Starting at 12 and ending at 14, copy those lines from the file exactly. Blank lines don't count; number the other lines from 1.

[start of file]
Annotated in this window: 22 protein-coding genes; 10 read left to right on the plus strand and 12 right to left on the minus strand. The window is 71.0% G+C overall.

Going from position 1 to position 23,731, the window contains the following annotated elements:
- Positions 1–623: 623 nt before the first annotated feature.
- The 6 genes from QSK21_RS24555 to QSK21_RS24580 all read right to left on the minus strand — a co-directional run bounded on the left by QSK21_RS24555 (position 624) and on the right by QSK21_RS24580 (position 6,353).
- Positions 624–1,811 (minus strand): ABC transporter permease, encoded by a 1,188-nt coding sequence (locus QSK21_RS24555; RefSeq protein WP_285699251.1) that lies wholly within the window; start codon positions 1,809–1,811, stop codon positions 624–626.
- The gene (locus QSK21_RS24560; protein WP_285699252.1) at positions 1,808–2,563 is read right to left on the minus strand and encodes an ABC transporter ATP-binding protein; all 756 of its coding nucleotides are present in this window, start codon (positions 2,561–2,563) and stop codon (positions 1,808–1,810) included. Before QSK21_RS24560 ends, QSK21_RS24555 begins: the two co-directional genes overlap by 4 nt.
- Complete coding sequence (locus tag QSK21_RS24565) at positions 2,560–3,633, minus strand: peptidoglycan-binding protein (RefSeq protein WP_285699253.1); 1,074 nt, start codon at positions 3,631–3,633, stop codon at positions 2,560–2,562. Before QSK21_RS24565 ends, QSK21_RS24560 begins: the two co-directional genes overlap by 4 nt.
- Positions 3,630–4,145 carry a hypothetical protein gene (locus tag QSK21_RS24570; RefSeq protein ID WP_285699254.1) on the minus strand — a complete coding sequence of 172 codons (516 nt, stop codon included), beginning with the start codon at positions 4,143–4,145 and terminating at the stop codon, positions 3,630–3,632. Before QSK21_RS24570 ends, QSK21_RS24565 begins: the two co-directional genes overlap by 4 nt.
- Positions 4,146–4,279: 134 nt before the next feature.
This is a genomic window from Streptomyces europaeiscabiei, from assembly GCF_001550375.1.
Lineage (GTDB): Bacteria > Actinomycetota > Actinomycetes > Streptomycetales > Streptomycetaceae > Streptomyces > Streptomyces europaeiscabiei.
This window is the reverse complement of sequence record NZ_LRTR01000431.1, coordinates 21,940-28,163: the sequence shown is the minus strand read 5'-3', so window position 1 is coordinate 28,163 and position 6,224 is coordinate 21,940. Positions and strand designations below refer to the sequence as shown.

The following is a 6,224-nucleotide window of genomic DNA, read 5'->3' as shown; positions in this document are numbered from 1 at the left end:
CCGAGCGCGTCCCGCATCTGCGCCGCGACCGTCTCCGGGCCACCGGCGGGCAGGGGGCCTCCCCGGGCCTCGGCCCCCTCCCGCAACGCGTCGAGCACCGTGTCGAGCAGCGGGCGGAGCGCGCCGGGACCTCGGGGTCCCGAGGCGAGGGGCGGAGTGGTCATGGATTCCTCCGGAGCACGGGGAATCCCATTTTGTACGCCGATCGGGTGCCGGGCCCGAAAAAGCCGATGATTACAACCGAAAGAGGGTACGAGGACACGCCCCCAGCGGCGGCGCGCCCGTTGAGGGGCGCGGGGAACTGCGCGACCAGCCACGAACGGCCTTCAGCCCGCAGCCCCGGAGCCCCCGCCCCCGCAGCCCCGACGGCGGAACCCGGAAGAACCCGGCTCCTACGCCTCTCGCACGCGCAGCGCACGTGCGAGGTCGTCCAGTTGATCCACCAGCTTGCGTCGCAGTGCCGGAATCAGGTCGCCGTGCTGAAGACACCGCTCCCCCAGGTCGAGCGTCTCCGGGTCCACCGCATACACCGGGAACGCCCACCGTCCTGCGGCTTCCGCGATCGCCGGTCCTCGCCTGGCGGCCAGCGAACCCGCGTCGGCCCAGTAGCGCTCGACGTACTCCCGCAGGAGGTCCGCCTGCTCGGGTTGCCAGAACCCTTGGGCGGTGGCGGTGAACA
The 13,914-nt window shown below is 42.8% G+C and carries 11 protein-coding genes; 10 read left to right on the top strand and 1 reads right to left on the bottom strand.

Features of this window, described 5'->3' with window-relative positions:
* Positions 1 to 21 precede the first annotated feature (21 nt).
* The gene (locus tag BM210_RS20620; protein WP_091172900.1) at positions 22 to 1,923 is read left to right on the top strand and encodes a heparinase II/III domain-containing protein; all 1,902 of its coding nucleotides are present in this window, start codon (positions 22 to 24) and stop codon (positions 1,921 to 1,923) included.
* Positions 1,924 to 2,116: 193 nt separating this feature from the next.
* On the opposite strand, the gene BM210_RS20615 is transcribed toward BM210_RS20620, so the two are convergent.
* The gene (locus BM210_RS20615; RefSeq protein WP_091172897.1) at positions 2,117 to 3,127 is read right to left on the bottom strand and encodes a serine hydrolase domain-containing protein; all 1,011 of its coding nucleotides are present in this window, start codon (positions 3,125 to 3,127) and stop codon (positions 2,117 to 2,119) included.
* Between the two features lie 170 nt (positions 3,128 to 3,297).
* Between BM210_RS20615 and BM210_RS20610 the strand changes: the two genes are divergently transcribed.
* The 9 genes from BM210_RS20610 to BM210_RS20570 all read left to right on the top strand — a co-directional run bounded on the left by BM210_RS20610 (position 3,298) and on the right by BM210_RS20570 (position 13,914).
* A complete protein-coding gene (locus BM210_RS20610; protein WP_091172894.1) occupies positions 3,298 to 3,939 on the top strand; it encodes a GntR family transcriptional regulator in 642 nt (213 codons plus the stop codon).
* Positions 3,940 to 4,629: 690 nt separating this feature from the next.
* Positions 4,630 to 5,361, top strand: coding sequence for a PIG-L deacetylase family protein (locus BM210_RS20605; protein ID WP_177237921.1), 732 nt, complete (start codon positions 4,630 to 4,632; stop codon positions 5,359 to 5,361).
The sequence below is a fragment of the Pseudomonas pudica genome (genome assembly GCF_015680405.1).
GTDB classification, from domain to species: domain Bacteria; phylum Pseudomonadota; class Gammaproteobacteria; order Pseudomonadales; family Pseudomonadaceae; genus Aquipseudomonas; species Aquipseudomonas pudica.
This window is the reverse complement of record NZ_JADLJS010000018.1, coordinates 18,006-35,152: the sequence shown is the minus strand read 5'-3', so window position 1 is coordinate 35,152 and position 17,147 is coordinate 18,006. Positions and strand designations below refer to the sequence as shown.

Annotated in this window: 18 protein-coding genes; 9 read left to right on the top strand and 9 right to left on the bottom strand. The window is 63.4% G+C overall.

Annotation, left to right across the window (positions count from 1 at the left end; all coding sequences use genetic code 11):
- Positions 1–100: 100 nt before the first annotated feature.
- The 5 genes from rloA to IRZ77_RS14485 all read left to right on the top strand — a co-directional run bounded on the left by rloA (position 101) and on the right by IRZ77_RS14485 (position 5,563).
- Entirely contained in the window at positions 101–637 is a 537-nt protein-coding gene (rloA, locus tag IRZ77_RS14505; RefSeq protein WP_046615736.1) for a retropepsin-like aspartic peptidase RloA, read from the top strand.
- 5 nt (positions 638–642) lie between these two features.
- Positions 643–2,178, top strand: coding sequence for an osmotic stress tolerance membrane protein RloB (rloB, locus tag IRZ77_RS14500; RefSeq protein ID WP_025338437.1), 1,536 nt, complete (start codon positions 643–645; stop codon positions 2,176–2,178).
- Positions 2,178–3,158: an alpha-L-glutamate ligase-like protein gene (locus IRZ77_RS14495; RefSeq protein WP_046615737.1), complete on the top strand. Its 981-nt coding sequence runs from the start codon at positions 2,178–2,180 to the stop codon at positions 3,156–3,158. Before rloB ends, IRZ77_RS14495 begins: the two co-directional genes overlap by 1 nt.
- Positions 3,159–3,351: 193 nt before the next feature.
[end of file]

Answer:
This window is the reverse complement of sequence record NZ_LRTR01000431.1, coordinates 21,940-28,163: the sequence shown is the minus strand read 5'-3', so window position 1 is coordinate 28,163 and position 6,224 is coordinate 21,940. Positions and strand designations below refer to the sequence as shown.

The following is a 6,224-nucleotide window of genomic DNA, read 5'->3' as shown; positions in this document are numbered from 1 at the left end:
CCGAGCGCGTCCCGCATCTGCGCCGCGACCGTCTCCGGGCCACCGGCGGGCAGGGGGCCTCCCCGGGCCTCGGCCCCCTCCCGCAACGCGTCGAGCACCGTGTCGAGCAGCGGGCGGAGCGCGCCGGGACCTCGGGGTCCCGAGGCGAGGGGCGGAGTGGTCATGGATTCCTCCGGAGCACGGGGAATCCCATTTTGTACGCCGATCGGGTGCCGGGCCCGAAAAAGCCGATGATTACAACCGAAAGAGGGTACGAGGACACGCCCCCAGCGGCGGCGCGCCCGTTGAGGGGCGCGGGGAACTGCGCGACCAGCCACGAACGGCCTTCAGCCCGCAGCCCCGGAGCCCCCGCCCCCGCAGCCCCGACGGCGGAACCCGGAAGAACCCGGCTCCTACGCCTCTCGCACGCGCAGCGCACGTGCGAGGTCGTCCAGTTGATCCACCAGCTTGCGTCGCAGTGCCGGAATCAGGTCGCCGTGCTGAAGACACCGCTCCCCCAGGTCGAGCGTCTCCGGGTCCACCGCATACACCGGGAACGCCCACCGTCCTGCGGCTTCCGCGATCGCCGGTCCTCGCCTGGCGGCCAGCGAACCCGCGTCGGCCCAGTAGCGCTCGACGTACTCCCGCAGGAGGTCCGCCTGCTCGGGTTGCCAGAACCCTTGGGCGGTGGCGGTGAACA